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Wednesday, February 12, 2014

An Interesting Side To Climate

Tree roots in the mountains 'acted like a thermostat' for millions of years
by Staff Writers
Oxford, UK (SPX) Feb 12, 2014
For the first time, scientists have discovered how tree roots in the mountains may play an important role in controlling long-term global temperatures. Researchers from Oxford and Sheffield Universities have found that temperatures affect the thickness of the leaf litter and organic soil layers, as well as the rate at which the tree roots grow.

In a warmer world, this means that tree roots are more likely to grow into the mineral layer of the soil, breaking down rock into component parts which will eventually combine with carbon dioxide. This process, called weathering, draws carbon dioxide out of the atmosphere and cools the planet. The researchers say this theory suggests that mountainous ecosystems have acted like the Earth's thermostat, addressing the risk of 'catastrophic' overheating or cooling over millions of years...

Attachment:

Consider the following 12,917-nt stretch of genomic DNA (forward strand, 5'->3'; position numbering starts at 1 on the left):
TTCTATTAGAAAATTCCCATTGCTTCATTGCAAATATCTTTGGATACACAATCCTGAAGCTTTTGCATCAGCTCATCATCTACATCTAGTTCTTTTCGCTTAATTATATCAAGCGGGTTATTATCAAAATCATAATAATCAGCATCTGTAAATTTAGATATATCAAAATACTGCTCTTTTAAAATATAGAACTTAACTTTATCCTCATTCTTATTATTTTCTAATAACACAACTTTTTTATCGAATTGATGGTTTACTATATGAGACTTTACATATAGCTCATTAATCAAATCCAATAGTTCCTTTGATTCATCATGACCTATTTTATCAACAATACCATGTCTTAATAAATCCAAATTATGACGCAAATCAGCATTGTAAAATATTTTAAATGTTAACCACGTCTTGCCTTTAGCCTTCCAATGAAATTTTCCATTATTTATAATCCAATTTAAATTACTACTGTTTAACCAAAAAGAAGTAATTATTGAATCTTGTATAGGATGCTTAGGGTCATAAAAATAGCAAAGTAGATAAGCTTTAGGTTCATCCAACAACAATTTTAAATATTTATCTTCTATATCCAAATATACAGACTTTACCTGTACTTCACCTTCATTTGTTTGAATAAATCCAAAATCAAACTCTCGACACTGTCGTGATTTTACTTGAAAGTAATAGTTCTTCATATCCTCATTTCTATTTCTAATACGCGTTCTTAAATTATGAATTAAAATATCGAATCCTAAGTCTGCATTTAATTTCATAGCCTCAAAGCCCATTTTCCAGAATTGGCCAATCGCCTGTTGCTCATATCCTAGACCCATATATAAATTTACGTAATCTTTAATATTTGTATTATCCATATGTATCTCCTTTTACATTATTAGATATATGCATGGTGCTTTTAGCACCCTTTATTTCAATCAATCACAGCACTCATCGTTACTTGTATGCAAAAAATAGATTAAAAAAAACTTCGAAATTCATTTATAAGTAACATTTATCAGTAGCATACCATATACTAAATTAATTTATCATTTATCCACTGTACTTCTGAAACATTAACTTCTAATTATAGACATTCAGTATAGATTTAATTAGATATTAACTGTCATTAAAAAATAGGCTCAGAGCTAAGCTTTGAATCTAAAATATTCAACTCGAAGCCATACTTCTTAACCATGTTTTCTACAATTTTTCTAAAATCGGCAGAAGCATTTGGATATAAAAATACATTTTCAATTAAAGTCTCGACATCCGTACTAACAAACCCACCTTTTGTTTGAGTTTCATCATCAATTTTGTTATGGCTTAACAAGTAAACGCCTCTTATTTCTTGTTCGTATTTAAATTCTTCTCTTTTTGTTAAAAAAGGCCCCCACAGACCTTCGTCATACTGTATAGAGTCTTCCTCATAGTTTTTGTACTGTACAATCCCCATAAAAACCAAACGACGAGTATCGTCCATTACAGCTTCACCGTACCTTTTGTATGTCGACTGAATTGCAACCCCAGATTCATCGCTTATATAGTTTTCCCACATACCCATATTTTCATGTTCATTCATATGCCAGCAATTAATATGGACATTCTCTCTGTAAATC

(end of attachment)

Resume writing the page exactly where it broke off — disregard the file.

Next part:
How much have the mountains been de-forested? How many other thermostats are there, and have they been compromised?

For if all the phenomena we attribute to Climate Change are in truth normal climate variability, then by removing the "thermostats" which are the control mechanisms on the process, have we entered into a new and never before experienced period of instability?


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